Mark Breen, the “Eye on the Sky” guy from the Fairbanks Museum in St. Johnsbury, shares his thoughts in self-isolation and how the pandemic has been affecting his life.
How are you handling self-isolation?I am trying to keep as much to my normal routine as possible, which, of course, isn’t exactly possible. My morning routine of preparing and delivering the weather has always been at a distance — talking with people on the phone, through emails and using various broadcast technologies. In terms of my home life, our kids are grown, with two of three married. My daughter, a senior at UVM, came home a few weeks before the shelter-at-home order, and we’ve been able to be together, which is wonderful. I’ve finished up a few house projects that I would have likely dragged out a bit longer, and I’ve taken up a few more challenges on my Concept2 rowing machine — I’ll reach 500 kilometers rowing since January tomorrow, with plenty of time to row some more!
What has been the biggest challenge for you?I’ve found it difficult not to be trusting. My friends and family are the foundations of my life, and to think I can’t welcome them into my home, or drop in on them, makes me feel like I somehow don’t feel trusting. I have also found it very challenging to teach the school kids through the Fairbanks Museum’s online solution to this isolation. When I am sharing ideas with young people, and they are reflecting those ideas back with their own, there’s a magic that happens in the learning place. I can’t seem to achieve that same energy online.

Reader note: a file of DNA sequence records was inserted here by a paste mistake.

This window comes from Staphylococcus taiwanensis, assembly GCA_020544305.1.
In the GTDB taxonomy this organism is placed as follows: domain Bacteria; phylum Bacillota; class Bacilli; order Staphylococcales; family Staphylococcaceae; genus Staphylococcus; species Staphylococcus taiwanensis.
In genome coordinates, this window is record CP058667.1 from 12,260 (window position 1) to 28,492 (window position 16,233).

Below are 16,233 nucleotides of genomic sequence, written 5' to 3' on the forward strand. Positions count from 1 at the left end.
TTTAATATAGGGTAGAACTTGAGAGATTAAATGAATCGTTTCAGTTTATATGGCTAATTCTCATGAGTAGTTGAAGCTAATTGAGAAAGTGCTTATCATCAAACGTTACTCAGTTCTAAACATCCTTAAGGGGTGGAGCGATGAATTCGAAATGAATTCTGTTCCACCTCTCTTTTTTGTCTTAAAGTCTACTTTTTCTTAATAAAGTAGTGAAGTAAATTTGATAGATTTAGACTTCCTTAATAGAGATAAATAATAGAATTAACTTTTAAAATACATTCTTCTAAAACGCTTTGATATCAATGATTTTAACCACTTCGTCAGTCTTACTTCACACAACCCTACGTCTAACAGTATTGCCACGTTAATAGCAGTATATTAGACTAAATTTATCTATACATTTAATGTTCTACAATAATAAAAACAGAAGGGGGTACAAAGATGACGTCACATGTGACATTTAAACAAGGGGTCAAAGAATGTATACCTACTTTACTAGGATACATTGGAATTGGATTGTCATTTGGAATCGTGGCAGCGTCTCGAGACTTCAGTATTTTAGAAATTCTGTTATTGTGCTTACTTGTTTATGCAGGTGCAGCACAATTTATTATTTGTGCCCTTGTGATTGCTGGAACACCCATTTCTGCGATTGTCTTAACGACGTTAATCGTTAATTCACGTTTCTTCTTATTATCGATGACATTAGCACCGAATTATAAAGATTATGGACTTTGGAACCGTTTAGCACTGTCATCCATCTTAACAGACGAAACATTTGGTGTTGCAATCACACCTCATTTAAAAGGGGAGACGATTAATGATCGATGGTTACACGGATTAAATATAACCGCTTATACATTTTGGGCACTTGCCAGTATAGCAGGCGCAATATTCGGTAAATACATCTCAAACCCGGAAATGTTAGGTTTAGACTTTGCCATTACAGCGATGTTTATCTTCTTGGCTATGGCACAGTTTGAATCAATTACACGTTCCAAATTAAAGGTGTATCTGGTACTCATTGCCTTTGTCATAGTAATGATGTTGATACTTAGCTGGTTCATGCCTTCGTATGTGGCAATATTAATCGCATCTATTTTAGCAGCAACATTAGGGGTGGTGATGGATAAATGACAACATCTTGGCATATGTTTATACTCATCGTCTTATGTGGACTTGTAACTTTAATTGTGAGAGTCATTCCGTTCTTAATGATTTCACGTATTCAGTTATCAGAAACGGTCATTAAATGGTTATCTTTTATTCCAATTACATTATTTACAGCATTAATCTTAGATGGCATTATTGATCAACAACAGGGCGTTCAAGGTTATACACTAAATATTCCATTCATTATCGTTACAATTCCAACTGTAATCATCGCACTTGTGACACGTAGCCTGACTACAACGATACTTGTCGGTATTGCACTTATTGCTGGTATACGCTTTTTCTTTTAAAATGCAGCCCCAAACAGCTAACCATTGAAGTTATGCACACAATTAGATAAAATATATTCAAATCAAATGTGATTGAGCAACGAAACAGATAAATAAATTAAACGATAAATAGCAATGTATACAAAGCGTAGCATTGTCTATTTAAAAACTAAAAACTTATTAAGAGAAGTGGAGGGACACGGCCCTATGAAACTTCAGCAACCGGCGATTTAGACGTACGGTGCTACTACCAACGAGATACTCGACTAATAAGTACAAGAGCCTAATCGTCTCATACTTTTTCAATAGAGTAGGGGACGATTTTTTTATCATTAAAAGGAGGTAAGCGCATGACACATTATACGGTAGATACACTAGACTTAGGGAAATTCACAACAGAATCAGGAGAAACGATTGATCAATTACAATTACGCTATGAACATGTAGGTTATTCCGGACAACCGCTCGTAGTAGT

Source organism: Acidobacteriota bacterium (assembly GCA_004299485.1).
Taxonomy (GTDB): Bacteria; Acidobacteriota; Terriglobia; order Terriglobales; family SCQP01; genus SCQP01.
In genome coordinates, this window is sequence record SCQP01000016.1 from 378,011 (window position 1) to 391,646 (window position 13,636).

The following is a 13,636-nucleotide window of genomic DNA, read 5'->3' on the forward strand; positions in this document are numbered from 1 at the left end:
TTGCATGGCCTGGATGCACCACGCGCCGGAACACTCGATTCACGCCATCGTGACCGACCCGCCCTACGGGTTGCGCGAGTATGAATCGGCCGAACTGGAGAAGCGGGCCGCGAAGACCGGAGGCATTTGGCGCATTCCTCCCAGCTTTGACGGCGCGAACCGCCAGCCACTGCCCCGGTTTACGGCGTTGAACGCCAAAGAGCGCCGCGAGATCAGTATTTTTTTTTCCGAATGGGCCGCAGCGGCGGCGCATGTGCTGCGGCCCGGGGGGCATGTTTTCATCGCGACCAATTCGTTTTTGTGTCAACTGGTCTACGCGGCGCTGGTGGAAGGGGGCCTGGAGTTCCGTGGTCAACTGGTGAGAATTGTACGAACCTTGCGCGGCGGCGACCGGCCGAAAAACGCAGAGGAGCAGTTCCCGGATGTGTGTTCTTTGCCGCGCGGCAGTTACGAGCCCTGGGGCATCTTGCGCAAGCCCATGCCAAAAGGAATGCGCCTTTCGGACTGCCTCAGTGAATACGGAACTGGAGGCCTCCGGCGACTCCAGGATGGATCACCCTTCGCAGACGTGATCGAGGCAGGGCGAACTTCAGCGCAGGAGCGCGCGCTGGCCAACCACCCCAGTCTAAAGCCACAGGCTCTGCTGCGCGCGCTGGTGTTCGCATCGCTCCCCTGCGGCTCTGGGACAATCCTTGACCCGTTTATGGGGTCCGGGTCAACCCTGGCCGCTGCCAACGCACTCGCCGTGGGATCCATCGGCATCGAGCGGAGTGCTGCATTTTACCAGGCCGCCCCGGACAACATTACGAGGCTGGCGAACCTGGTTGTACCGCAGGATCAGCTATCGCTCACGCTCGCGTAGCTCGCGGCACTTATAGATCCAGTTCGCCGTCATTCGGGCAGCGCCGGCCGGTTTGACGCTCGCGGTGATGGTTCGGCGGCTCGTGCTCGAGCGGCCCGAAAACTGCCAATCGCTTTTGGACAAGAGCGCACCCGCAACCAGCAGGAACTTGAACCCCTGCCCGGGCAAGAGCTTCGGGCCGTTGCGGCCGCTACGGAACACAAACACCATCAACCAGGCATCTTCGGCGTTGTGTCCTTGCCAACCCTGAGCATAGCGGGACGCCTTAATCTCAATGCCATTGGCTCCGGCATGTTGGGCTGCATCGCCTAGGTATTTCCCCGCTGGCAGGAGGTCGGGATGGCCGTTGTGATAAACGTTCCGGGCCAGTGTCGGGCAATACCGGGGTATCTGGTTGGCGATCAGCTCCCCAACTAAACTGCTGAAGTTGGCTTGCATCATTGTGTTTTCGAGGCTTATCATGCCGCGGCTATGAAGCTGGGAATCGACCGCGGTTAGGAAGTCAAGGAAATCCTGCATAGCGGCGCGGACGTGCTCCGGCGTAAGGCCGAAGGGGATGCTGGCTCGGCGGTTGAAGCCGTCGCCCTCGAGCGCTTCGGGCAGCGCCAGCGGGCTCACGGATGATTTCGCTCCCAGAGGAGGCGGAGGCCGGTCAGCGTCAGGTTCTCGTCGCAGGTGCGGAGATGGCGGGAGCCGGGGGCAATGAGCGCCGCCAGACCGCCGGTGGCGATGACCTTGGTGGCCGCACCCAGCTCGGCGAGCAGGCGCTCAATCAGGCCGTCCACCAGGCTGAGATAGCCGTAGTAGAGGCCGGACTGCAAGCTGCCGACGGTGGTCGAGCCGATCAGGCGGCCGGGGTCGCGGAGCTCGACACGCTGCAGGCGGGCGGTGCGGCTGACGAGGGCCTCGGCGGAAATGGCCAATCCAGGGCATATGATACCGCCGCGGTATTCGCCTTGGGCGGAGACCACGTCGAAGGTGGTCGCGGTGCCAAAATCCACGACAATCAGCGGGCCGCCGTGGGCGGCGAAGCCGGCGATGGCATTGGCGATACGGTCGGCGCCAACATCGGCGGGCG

What has been the most pleasant surprise?How much I have been in touch with my brothers, sisters and parents. We’ve always been close, but they live hundreds of miles from me. Suddenly, there’s a daily text message stream that includes the laughs, the discussions and the friendly teasing that happens when we are actually together. It makes me wonder why we had to wait for a pandemic to take those few minutes to just stay in touch.
How much of what you’re doing do you think will you carry forward after the pandemic?I’ve done more of my work at home than before, and I expect that will develop into a new pattern, but only to a point. I’ve found an even greater appreciation for the part of my job that connects with people in the classroom and the planetarium. There’s no substitute for live interaction. In my personal life, I will not take for granted those times that we get together with friends and family, to enjoy each other’s company. I’d like to think that I won’t put off picking up the phone or stopping in for a visit. How many of us say, “It’ll wait until tomorrow.” We don’t know what tomorrow has in store, so I want to take advantage of the time we are given.
And what do you feel the lessons will be that come out of all of this?The lesson that should come out of this, is that we are much greater, much more powerful and much happier, when we all work together. It’s too easy to let differences create a divide between any of us. Finding our common strengths creates an opportunity to really grow into the best family, the best community and the best nation and family of nations. And if nothing else, I will never take toilet paper for granted, ever again!